Our model is capable of creating N-glycosylation reaction networks that are complex enough to cover typical glycoprofiles found in biopharmaceutical manufacturing including tetra-antennary, highly sialylated or polylactosamine carrying glycans. The probabilistic framework implemented in this model proves to outperform knockout predictions derived from pure constraints-based modeling. Tests on experimental knockout glycoprofiles both from the literature and our laboratory show that the model yields sound predictions of glycoprofile change upon genetic modification which are in good congruence with corresponding experiments (Figure 1F).

Conclusion and outlook

The model has the potential to provide a cheap and fast guidance tool to help find host conditions that can yield a desired glycoprofile, thus providing an important step towards the in-silico process of glycoengineering. So far, the reaction network considered is specific for CHO cells but can be easily modified to include reactions occurring in other hosts. In addition, it could be integrated into whole-cell metabolic models. This would enable comprehensive in-silico representations of the entire cell-culture setup, allowing one to simulate the effects on the glycoprofile of a wide range of both intracellular and extracellular modifications to the growth conditions.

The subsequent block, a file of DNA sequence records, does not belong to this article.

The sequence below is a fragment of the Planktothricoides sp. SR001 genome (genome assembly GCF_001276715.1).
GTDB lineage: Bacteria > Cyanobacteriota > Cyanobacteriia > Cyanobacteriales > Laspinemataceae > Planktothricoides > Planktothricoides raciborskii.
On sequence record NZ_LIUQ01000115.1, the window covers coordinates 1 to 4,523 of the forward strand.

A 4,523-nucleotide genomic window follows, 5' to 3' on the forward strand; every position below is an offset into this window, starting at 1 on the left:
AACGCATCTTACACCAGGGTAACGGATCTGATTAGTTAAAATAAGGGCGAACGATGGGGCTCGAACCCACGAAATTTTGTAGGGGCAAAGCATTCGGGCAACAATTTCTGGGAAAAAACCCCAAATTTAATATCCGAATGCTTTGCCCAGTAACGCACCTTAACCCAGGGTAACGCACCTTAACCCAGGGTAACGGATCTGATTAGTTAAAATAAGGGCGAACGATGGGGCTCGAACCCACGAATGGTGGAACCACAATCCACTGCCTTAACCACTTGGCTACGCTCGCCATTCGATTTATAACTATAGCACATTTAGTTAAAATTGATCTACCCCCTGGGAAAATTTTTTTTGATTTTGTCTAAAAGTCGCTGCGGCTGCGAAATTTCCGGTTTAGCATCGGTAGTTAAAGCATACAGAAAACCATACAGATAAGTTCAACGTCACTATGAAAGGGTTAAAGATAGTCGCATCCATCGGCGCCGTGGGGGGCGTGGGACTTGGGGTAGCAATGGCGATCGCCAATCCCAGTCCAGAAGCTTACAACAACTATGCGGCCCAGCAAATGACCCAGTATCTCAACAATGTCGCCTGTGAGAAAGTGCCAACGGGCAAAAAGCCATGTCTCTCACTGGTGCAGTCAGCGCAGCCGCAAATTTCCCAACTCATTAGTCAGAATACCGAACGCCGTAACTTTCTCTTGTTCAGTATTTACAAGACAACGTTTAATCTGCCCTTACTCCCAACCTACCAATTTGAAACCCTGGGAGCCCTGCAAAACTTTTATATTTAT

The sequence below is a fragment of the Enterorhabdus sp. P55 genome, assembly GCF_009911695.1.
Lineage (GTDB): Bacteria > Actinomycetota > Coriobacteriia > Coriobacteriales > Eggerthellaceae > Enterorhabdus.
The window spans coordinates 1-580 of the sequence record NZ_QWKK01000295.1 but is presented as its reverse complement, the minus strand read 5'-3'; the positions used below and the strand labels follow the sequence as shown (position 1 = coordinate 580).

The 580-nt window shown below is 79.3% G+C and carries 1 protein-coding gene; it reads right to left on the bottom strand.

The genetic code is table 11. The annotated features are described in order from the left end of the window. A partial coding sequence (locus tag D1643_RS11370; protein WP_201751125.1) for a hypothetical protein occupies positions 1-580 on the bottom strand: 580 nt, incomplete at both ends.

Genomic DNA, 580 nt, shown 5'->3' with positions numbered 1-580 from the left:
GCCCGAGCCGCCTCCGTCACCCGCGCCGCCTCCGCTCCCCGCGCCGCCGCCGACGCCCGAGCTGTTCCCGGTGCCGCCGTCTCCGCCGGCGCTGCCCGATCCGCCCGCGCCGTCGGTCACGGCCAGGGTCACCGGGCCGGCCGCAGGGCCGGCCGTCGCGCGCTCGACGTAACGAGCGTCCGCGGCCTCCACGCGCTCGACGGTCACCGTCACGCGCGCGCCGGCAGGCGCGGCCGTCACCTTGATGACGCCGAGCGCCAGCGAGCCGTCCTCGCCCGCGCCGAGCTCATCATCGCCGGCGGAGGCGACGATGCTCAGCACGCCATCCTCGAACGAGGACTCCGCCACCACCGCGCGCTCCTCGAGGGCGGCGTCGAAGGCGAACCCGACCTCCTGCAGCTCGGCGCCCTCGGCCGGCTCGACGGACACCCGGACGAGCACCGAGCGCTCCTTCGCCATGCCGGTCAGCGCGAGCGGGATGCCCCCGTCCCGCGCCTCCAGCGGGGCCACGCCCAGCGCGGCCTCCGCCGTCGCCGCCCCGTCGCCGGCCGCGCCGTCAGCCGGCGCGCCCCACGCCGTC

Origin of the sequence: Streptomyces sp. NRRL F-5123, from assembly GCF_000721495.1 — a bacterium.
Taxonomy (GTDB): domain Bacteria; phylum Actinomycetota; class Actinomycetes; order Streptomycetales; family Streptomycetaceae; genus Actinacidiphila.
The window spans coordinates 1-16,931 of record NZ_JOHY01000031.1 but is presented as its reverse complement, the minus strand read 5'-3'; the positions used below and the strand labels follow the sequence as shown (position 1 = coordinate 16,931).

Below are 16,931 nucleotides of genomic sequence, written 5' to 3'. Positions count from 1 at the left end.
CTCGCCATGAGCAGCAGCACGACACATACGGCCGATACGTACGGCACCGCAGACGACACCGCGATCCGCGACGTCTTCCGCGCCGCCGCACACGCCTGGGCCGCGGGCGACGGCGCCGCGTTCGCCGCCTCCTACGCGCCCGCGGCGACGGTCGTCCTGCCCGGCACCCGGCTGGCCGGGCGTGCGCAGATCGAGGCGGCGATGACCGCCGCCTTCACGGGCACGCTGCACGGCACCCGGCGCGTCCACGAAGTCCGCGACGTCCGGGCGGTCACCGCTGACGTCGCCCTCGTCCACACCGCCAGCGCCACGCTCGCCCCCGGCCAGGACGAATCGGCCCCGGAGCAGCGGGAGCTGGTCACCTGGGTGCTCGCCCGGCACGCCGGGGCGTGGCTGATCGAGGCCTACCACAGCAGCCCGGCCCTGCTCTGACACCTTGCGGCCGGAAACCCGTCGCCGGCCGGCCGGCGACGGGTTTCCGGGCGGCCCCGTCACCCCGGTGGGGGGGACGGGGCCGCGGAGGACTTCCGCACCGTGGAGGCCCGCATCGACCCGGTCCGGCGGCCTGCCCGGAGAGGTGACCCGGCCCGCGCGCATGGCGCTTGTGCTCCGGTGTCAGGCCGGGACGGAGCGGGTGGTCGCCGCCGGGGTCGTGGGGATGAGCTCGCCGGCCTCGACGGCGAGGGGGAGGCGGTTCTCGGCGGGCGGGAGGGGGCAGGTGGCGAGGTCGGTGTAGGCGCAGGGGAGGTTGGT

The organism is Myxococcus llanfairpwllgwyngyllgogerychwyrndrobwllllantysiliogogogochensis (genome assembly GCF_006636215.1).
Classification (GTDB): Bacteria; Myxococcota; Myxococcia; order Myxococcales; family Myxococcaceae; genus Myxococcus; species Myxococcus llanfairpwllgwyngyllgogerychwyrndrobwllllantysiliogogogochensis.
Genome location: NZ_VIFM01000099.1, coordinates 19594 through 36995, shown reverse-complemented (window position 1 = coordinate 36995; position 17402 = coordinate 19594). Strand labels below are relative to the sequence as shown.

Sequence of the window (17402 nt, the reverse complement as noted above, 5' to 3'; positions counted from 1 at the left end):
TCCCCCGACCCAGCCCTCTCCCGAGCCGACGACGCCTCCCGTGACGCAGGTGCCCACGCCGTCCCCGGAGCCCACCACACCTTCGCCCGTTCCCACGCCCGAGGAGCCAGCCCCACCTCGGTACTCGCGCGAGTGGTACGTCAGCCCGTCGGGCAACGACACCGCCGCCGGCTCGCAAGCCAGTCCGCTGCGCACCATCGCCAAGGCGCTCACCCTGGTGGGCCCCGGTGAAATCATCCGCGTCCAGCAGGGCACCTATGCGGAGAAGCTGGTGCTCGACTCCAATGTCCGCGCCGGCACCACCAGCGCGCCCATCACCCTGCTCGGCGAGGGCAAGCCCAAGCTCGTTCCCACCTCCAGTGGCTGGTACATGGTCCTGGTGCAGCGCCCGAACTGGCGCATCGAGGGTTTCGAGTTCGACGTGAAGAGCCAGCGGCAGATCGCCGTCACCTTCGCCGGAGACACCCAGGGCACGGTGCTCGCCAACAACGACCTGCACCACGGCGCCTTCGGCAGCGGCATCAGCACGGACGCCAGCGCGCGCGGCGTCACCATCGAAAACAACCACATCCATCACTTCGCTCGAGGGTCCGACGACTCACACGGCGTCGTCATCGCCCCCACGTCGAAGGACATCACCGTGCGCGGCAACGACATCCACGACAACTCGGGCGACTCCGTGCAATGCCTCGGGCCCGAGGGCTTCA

Acknowledgements

This work was funded from a generous gift from the Novo Nordisk Foundation to the Center for Biosustainability. A provisional patent has been filed concerning this work. In addition, we wish to thank H. Clausen and his group from Copenhagen University for valuable discussions and sharing unpublished data.

Authors’ Affiliations

(1)
Department of Bioengineering, University of California
(2)
School of Medicine, Department of Pediatrics, University of California
(3)
San Diego School of Medicine, The Novo Nordisk Foundation Center for Biosustainability at the University of California
(4)
The Novo Nordisk Foundation Center for Biosustainability, Technical University of Denmark

Copyright

© Spahn et al. 2015

This article is published under license to BioMed Central Ltd. This is an Open Access article distributed under the terms of the Creative Commons Attribution License (http://creativecommons.org/licenses/by/4.0), which permits unrestricted use, distribution, and reproduction in any medium, provided the original work is properly cited. The Creative Commons Public Domain Dedication waiver (http://creativecommons.org/publicdomain/zero/1.0/) applies to the data made available in this article, unless otherwise stated.